- Number of Discs: 2
- Released: September 14, 2004
- Originally Released: 2004
- Label: Grateful Dead / WEA
Down Beat - 10/97, p.633.5 stars (out of 5)
- "...tireless jamming.... entertaining....one of its better concert performances."
Tracks on Disc 1:
- 1.Dancin' In The Streets
- 2.New Speedway Boogie
- 3.Viola Lee Blues
- 4.Easy Wind
- 5.Mason's Children
- 6.Hard To Handle
Tracks on Disc 2:
- 1.The Music Never Stopped
- 3.In The Midnight Hour
- 4.Visions Of Johanna
- 5.Box Of Rain
FALLOUT FROM THE PHIL ZONE is a two-disc collection of live tracks compiled by Grateful Dead bassist Phil Lesh, primarily from the late 1960s and early 1970s.
Grateful Dead includes: Jerry Garcia, Bob Weir (vocals, guitar); Ron "Pigpen" McKernan (vocals, harmonica, organ); Brent Mydland, Vince Welnick (vocals, keyboards); Phil Lesh (vocals, bass); Donna Godchaux (vocals); Keith Godchaux (keyboards); Bill Kreutzmann, Mickey Hart (drums, percussion).
Engineers include: Owsley Stanley, Bob Matthews, Betty Cantor-Jackson.
Recorded live between 1969 and 1995. Includes liner notes by Phil Lesh.
All tracks have been digitally remastered using HDCD technology.
While the Grateful Dead may have always claimed to be a band of musical equals--a truth in theory only--Deadheads regard bassist Phil Lesh as the second biggest cat in the jungle. After all, within the band's hierarchy of improvisers, only guitarist Jerry Garcia could affect the music's path with more vigor, confidence and psychological power. Lesh's hippie-jazz anything-goes spirit, such a large component of his playing, can also be spotted on this collection of live Dead nuggets compiled by the bassist, and spanning the band's thirty-year existence.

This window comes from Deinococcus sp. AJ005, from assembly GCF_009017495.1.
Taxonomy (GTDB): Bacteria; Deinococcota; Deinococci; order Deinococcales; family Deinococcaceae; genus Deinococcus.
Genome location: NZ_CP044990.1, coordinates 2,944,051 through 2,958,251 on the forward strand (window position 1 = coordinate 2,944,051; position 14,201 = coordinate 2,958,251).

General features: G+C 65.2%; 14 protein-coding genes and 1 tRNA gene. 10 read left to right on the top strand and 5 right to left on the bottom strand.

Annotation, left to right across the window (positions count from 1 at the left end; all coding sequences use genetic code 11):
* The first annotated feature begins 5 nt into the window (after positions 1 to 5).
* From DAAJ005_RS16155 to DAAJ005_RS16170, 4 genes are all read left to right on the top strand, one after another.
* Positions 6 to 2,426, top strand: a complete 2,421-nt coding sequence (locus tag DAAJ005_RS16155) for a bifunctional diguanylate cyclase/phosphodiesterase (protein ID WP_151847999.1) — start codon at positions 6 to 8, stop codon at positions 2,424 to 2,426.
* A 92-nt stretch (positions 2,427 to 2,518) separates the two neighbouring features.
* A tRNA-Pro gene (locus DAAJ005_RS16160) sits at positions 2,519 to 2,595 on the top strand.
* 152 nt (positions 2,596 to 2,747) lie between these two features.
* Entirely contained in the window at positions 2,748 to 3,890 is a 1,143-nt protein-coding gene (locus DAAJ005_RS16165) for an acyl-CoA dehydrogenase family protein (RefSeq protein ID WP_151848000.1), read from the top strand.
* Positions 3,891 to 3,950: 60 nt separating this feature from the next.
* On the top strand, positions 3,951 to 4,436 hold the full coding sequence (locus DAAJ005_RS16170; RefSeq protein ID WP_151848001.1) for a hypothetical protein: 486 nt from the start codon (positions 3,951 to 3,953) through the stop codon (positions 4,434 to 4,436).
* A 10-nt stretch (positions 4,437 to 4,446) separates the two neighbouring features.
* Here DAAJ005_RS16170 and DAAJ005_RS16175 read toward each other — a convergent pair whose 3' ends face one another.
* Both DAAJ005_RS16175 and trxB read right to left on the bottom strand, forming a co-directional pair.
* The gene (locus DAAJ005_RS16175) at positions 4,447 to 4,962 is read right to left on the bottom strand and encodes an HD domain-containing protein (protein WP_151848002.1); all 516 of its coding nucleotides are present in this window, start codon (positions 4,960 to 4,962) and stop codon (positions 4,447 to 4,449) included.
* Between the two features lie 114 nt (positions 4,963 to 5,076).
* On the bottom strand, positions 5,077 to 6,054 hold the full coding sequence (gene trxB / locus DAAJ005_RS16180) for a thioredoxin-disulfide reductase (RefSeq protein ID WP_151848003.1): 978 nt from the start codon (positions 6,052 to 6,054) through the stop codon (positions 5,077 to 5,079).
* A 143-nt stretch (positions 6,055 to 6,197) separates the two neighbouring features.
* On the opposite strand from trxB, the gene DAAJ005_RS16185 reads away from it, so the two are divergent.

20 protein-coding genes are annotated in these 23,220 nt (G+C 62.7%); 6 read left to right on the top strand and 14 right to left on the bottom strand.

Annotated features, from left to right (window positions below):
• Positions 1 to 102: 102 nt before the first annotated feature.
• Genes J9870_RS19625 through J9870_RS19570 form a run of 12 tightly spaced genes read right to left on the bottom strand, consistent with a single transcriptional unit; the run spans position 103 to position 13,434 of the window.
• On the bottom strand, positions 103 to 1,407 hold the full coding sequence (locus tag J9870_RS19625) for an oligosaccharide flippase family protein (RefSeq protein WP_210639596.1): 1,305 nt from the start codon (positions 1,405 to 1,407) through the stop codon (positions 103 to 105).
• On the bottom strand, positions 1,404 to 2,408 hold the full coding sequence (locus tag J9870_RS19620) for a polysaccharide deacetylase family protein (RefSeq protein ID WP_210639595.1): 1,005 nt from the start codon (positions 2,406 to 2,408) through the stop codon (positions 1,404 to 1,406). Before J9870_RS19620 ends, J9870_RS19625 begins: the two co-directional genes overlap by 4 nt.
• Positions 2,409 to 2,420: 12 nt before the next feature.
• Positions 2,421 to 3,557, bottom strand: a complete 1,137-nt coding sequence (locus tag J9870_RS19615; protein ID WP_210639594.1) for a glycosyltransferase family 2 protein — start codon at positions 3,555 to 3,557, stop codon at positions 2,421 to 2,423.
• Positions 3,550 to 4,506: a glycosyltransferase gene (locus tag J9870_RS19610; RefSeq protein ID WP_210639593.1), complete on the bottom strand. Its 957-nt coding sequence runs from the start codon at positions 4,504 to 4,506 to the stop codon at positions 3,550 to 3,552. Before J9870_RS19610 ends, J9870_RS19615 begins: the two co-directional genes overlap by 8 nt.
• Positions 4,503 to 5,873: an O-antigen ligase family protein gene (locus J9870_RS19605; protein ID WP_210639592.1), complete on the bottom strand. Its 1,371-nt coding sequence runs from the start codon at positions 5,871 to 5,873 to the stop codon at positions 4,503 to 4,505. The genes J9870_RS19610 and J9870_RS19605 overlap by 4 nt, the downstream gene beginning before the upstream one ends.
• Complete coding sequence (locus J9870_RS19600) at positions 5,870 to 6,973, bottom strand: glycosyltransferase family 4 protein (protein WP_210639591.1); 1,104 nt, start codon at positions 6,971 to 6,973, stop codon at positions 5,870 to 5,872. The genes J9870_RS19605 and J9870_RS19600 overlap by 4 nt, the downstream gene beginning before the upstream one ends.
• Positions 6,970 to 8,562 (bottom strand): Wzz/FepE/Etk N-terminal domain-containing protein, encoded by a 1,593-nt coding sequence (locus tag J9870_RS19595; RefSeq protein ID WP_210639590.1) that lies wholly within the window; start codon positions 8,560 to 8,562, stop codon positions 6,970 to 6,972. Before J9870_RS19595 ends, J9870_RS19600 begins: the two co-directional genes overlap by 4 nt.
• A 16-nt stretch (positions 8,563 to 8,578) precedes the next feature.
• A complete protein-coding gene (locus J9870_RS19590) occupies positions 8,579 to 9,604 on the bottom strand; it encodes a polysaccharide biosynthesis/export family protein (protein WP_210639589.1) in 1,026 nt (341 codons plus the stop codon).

What you get is an extended sonic assault (a feedback-laden "Viola Lee Blues") coexisting with an electric R&B romp (Pigpen & Garcia roaring through Otis Redding's "Hard To Handle"), and timeless Dead garage-noodling (a half-hour's worth of "Midnight Hour" from the same 1967 show whose own "Viola Lee Blues" bore the first seeds of "Dark Star") beside mournful Garcia readings of folk songs old (the traditional "Jack A Roe") and new (Dylan's "Visions of Johanna"). PHIL ZONE sounds like Lesh's own family album of recordings, attempting to show the entire clan on two discs.